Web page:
Woodrow’s Trumpet was one of those novels that got some attention at the time – it was published in hardcover by Norton in 1989 – but which has kind of disappeared since. Its author Tim McLaurin, who passed away in 2002, was one of those mid-list Southern writers whose eclectic array of life experiences created a body of work that defies typical notions of Southern-ness. And that’s exactly what drew me to this book: descriptions calling it a work of the New South.
Set in a small farming community outside of Charlotte, North Carolina, the novel centers on the overly large and deceptively simpleminded Vietnam veteran Woodrow Bunce, whose landed-gentry family expects to keep up both wealth and appearances. Rounding out the main players are Ellis, an angry, orphaned teenager who Woodrow employs part-time, and Nadean, a black woman who returns to town after going astray in Washington DC and becoming a heroin junkie. The town goes nuts when Woodrow has Nadean shacking up with him, then the suburbanites who’ve infested a former plot of Bunce farmland nearby go even more nuts when Woodrow builds her a beachy paradise on their front lawn. The antagonist is Mary, a “Karen” from up North whose overzealous liberalism and amateurish penchant for public policy put her at odds with Woodrow and Nadean, as she tries to sure up the bedroom-community appeal of her very new homeplace. Sprinkled in are the pot-growing Lupo family, who oppose any new development, and the old-money Bunces, who are alternately embarrassed by Woodrow and plagued with troubles of their own. The novel’s story pits small-town ideals against modern progress, bringing together a variety of Southern types.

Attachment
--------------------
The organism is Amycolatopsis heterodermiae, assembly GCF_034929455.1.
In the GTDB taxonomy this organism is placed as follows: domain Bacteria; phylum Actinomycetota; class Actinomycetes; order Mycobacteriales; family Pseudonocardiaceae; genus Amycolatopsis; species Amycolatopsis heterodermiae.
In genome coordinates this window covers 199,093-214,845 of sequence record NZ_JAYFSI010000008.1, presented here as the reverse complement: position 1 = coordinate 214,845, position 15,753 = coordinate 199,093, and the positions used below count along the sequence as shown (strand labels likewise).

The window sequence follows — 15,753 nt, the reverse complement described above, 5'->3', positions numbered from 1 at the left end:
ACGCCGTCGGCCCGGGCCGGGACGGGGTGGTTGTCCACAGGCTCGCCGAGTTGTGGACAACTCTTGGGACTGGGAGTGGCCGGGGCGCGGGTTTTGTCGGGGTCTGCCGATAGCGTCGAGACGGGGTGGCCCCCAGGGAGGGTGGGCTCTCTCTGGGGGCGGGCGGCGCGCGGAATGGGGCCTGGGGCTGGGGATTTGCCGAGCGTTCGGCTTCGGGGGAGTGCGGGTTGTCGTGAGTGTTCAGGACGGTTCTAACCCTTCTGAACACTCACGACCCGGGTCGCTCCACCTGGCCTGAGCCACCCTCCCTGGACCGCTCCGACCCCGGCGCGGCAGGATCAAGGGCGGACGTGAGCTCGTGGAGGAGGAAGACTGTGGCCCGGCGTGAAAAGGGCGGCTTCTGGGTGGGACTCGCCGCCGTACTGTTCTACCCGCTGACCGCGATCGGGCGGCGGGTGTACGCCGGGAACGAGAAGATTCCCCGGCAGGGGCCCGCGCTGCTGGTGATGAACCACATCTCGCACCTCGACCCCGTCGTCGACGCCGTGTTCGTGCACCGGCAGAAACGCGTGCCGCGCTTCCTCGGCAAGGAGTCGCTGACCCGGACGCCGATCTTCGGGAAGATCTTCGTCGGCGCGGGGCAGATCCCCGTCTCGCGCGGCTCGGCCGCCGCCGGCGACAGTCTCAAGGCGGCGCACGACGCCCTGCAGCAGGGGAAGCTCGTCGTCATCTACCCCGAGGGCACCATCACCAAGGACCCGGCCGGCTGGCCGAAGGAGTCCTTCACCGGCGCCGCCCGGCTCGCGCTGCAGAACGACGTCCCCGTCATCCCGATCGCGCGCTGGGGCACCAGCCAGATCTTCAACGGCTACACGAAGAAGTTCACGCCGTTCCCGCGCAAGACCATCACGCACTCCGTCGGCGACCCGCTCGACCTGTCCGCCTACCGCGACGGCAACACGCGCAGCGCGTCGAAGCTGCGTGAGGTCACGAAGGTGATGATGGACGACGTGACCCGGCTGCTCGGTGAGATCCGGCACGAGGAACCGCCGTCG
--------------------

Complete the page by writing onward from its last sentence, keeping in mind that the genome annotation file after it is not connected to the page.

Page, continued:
Woodrow’s Trumpet is not a great novel, but it is quite good. McLaurin weaves back and forth among the characters and their backstories, jumping among time periods and revealing just enough to maintain a little mystery. The narrative is built on people who are interesting and quirky but not so odd as to turn the novel into a cheap imitation of A Confederacy of Dunces. Appearing to be out-of-print at the point, used copies are available for folks who’d like to dive into a Gen-X era Southern novel that’s funny in spots but serious in general, not too deep but definitely not shallow either.